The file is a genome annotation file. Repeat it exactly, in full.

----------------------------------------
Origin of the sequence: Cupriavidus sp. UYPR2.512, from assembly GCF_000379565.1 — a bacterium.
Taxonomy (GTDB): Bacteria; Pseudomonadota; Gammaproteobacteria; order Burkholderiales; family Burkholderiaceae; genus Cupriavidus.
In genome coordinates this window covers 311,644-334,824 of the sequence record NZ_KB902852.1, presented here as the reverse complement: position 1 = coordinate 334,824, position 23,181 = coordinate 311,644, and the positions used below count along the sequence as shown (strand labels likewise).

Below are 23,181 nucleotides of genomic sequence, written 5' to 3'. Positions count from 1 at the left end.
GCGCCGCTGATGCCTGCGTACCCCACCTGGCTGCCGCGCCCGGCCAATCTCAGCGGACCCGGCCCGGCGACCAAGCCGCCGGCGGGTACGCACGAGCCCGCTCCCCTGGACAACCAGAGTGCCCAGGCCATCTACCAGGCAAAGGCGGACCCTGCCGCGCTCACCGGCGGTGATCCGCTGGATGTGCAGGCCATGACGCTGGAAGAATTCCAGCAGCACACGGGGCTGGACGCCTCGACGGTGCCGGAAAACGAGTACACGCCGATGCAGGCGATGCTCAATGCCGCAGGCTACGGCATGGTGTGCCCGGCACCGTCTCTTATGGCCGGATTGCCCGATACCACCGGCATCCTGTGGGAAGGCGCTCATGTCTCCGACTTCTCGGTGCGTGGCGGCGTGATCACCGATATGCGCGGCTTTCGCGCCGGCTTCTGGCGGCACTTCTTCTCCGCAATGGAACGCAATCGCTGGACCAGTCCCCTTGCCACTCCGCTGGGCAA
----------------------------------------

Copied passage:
Origin of the sequence: Cupriavidus sp. UYPR2.512, from assembly GCF_000379565.1 — a bacterium.
Taxonomy (GTDB): Bacteria; Pseudomonadota; Gammaproteobacteria; order Burkholderiales; family Burkholderiaceae; genus Cupriavidus.
In genome coordinates this window covers 311,644-334,824 of the sequence record NZ_KB902852.1, presented here as the reverse complement: position 1 = coordinate 334,824, position 23,181 = coordinate 311,644, and the positions used below count along the sequence as shown (strand labels likewise).

Below are 23,181 nucleotides of genomic sequence, written 5' to 3'. Positions count from 1 at the left end.
GCGCCGCTGATGCCTGCGTACCCCACCTGGCTGCCGCGCCCGGCCAATCTCAGCGGACCCGGCCCGGCGACCAAGCCGCCGGCGGGTACGCACGAGCCCGCTCCCCTGGACAACCAGAGTGCCCAGGCCATCTACCAGGCAAAGGCGGACCCTGCCGCGCTCACCGGCGGTGATCCGCTGGATGTGCAGGCCATGACGCTGGAAGAATTCCAGCAGCACACGGGGCTGGACGCCTCGACGGTGCCGGAAAACGAGTACACGCCGATGCAGGCGATGCTCAATGCCGCAGGCTACGGCATGGTGTGCCCGGCACCGTCTCTTATGGCCGGATTGCCCGATACCACCGGCATCCTGTGGGAAGGCGCTCATGTCTCCGACTTCTCGGTGCGTGGCGGCGTGATCACCGATATGCGCGGCTTTCGCGCCGGCTTCTGGCGGCACTTCTTCTCCGCAATGGAACGCAATCGCTGGACCAGTCCCCTTGCCACTCCGCTGGGCAA